The few hog farmers left on P.E.I. have been hit by another crisis this month.
Early this year hog markets were looking up for farmers, but the drought across much of North America has sent feed prices soaring. Consequently, hog prices are plummeting as producers sell off animals they can no longer afford to feed.
Farmers were expecting to pay about $200 a tonne for corn. Corn prices are now topping $300 a tonne. The price for pork has dropped from the expected $1.80 to $1.25 a kilogram. P.E.I. farmer Scott Dingwell is trying to figure out a way to keep his farm afloat.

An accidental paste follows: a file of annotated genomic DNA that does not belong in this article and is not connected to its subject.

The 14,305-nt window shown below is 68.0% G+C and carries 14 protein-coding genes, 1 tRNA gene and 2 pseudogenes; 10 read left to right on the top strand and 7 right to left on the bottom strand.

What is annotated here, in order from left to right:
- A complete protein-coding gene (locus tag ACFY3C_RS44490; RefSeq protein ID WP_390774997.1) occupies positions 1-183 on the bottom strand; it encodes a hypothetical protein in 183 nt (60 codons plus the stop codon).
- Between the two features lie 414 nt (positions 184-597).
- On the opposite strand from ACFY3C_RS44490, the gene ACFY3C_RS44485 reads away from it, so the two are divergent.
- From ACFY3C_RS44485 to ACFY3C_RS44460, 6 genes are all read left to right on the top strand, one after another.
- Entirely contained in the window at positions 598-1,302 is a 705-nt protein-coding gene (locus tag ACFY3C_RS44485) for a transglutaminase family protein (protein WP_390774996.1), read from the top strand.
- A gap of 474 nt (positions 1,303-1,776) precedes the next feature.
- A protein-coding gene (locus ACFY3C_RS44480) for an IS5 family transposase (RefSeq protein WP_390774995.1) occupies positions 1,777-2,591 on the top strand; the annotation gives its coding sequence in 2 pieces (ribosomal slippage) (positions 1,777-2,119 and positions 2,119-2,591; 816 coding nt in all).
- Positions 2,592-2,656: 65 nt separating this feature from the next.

"It's devastating," said Dingwell.
"My farm's not unique from any other farm. We are struggling to stay current but we've been besieged by a series of one-off events that have just left this industry with basically no cushion to support these losses."
Dingwell said the National Hog Association is negotiating with the federal government in the hopes that the agri-recovery program or the advanced payment program might help farmers get through this difficult time. Farmers are also in conversation with the province.
It has been a very bad decade for hog farmers on the Island. In 2002 there were about 400 hog farmers on P.E.I., and only about a dozen remain in the business.